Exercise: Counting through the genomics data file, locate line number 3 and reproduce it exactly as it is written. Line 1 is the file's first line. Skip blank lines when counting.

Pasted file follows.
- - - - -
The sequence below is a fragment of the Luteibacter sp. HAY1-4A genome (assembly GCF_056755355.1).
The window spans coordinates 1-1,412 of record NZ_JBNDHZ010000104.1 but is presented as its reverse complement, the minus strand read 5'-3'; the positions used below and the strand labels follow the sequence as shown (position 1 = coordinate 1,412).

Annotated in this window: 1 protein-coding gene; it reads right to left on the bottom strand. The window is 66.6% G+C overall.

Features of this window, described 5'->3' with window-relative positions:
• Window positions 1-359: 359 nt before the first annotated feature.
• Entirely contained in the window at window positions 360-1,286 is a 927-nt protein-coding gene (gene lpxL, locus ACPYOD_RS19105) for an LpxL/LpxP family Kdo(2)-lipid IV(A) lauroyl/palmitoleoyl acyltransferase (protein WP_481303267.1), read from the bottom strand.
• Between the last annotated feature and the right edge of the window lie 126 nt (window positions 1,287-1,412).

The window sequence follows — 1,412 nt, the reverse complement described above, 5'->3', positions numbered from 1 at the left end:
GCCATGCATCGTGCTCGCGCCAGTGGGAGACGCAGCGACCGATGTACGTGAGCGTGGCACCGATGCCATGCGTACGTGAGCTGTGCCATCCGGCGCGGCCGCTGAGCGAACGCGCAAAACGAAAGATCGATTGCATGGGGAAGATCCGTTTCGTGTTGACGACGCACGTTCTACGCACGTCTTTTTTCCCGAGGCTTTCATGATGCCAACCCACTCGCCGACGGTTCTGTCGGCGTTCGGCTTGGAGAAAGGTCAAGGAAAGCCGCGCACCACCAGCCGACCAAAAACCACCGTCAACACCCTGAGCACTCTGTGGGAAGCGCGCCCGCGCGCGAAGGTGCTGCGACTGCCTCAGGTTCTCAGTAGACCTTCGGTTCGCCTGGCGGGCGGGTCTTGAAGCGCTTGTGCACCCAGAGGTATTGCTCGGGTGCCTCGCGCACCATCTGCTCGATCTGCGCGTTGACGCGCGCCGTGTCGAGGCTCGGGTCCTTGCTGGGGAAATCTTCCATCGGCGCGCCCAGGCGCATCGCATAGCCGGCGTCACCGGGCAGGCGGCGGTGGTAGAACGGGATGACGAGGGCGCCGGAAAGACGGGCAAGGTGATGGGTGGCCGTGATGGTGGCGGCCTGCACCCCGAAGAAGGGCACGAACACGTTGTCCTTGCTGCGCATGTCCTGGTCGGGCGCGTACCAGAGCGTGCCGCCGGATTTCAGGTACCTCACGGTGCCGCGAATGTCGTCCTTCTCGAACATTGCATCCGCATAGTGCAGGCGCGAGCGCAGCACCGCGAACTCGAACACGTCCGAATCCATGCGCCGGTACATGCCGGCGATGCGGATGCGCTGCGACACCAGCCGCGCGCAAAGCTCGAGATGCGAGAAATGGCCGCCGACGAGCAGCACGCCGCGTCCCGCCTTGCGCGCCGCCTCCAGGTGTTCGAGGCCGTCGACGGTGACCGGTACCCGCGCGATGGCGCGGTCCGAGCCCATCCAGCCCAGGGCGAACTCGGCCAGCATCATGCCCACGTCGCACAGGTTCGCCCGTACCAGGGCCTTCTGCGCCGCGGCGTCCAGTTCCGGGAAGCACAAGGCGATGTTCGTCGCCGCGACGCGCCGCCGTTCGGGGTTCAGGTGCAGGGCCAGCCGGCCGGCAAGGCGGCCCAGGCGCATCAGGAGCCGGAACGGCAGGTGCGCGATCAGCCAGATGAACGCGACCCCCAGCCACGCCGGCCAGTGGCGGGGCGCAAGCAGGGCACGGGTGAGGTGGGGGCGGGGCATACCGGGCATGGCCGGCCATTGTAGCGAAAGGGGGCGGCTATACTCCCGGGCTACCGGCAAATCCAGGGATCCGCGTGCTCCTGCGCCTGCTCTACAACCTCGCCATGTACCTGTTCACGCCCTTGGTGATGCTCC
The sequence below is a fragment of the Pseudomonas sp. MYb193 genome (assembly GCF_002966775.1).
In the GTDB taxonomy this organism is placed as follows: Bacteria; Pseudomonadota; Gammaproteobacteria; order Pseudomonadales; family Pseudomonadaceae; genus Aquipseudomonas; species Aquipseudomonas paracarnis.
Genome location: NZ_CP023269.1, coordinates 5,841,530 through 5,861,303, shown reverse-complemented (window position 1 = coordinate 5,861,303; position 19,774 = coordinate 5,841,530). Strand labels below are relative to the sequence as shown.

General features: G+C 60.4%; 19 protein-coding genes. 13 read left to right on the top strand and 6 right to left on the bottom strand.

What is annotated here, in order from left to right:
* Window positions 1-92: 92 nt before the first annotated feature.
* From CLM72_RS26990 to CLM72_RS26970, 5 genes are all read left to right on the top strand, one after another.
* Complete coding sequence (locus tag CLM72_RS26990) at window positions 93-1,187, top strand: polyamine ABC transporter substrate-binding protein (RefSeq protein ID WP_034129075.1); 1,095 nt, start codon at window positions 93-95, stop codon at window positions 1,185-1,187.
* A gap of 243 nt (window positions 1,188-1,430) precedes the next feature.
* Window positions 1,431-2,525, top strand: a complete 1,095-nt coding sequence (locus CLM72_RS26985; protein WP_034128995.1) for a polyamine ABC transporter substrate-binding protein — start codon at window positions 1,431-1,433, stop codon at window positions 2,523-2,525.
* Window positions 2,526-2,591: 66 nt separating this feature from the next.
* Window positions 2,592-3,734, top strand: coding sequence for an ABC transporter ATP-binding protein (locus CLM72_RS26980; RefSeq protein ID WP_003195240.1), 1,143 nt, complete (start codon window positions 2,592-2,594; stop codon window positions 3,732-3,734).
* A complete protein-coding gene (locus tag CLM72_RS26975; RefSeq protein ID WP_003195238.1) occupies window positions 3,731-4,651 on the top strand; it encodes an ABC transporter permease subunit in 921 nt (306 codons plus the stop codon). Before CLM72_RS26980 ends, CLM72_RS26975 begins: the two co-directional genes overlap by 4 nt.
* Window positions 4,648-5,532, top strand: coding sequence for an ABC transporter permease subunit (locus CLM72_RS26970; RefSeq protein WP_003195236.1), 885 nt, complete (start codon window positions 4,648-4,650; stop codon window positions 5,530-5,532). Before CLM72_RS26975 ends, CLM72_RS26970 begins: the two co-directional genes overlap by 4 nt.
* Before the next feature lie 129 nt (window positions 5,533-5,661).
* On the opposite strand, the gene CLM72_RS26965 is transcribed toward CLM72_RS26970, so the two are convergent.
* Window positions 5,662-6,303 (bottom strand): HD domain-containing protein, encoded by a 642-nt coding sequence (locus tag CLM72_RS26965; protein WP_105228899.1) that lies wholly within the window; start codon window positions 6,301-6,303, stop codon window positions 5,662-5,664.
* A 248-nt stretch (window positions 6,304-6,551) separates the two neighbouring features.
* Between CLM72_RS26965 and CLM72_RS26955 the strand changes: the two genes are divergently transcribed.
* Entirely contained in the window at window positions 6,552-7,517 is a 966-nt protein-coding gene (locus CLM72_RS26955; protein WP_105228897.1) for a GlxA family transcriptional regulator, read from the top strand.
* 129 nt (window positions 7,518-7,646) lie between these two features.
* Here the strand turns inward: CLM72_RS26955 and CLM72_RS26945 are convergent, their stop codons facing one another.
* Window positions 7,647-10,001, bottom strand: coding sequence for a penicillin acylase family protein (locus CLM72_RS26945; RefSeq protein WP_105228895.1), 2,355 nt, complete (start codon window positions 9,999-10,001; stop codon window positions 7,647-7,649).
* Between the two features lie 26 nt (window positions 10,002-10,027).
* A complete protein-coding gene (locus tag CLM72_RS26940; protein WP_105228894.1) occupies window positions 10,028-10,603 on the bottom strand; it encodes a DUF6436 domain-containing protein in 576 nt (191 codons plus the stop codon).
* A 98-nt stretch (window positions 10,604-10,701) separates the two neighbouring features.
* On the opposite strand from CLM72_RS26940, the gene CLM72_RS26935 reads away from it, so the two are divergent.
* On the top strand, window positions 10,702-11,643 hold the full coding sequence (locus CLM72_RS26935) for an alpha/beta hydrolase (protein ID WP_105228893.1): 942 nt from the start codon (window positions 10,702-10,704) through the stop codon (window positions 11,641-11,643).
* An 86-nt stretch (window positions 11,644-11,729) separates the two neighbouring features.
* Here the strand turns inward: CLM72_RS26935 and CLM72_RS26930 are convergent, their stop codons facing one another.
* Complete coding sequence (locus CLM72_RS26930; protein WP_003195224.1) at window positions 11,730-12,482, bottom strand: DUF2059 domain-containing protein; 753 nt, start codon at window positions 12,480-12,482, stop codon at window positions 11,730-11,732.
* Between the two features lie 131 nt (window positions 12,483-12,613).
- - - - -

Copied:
Annotated in this window: 1 protein-coding gene; it reads right to left on the bottom strand. The window is 66.6% G+C overall.